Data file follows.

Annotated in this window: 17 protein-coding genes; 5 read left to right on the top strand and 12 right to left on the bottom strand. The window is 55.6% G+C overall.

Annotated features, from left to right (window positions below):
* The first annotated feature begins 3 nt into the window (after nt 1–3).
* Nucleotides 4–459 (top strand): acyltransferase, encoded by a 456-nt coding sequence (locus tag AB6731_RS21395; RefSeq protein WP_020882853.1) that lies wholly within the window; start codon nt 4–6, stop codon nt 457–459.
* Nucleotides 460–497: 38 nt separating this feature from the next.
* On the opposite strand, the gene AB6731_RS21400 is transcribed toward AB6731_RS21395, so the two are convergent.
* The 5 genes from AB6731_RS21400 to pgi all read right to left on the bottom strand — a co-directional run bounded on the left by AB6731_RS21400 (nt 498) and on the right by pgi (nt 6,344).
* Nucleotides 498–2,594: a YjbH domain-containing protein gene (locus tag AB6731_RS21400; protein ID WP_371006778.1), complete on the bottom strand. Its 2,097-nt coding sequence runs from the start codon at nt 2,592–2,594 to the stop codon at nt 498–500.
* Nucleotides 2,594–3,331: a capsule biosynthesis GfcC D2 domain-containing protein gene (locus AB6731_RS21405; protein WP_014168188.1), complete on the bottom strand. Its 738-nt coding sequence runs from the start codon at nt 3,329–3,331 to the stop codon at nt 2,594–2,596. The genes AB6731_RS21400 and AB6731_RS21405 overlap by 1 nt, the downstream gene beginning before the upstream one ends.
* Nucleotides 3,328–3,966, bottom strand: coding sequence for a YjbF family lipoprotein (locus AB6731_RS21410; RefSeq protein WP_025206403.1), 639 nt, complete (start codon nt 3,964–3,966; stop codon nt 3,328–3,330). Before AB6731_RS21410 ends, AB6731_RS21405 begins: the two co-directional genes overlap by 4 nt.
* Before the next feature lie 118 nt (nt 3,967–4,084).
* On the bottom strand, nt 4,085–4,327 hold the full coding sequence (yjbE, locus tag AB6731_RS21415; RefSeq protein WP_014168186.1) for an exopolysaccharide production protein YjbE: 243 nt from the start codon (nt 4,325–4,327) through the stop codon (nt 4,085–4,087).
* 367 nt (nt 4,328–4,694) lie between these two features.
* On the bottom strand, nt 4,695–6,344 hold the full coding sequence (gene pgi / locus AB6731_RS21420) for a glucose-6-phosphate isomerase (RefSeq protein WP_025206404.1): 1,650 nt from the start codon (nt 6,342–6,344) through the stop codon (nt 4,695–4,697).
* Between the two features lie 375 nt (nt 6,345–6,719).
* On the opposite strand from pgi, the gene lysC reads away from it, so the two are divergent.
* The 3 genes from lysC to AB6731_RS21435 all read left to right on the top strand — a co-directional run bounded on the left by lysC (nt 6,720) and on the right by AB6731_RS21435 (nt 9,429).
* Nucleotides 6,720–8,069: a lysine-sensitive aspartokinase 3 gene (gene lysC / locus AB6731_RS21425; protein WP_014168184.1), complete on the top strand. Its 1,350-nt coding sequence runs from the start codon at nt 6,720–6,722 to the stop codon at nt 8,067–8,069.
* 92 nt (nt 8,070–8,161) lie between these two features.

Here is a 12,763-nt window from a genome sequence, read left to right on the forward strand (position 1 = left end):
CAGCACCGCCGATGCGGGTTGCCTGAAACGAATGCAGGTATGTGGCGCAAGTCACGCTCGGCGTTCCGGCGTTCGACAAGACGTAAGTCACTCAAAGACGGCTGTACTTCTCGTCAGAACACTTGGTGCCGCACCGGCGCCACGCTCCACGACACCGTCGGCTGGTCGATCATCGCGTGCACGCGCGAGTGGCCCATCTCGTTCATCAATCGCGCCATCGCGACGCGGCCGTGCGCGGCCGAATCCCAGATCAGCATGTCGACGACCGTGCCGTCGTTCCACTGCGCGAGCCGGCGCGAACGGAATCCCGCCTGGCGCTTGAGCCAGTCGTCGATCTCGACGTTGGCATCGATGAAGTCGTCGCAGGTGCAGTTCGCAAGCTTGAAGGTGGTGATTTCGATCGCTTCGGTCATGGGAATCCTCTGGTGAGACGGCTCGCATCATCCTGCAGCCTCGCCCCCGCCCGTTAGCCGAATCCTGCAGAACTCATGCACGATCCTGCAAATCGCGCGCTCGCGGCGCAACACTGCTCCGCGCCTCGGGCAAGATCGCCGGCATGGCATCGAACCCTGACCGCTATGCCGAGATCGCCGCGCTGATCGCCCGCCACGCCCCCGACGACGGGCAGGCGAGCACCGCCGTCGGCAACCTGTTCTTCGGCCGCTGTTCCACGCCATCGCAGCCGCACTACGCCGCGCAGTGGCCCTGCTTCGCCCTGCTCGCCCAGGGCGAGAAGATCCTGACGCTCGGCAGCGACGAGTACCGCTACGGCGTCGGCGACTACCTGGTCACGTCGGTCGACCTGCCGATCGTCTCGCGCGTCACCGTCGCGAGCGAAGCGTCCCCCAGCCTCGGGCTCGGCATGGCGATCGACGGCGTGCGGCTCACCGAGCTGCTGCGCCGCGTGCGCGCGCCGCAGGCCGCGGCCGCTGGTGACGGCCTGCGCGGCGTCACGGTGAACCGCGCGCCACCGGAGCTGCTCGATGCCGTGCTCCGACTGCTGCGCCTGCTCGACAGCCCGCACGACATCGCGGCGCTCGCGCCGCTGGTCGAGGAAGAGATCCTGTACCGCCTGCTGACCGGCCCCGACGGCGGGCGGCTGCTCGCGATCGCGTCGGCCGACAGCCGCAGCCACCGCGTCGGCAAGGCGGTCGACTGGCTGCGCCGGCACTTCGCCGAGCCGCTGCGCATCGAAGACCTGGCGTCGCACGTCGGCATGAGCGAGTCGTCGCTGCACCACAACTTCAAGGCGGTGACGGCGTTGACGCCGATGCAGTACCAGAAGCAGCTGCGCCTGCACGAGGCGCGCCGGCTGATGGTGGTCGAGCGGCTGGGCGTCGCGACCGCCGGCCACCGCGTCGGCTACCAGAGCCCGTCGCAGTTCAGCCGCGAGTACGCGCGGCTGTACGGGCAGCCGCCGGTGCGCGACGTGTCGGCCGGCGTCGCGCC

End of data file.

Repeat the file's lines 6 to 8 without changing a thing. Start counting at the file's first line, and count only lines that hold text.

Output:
* On the opposite strand, the gene AB6731_RS21400 is transcribed toward AB6731_RS21395, so the two are convergent.
* The 5 genes from AB6731_RS21400 to pgi all read right to left on the bottom strand — a co-directional run bounded on the left by AB6731_RS21400 (nt 498) and on the right by pgi (nt 6,344).
* Nucleotides 498–2,594: a YjbH domain-containing protein gene (locus tag AB6731_RS21400; protein ID WP_371006778.1), complete on the bottom strand. Its 2,097-nt coding sequence runs from the start codon at nt 2,592–2,594 to the stop codon at nt 498–500.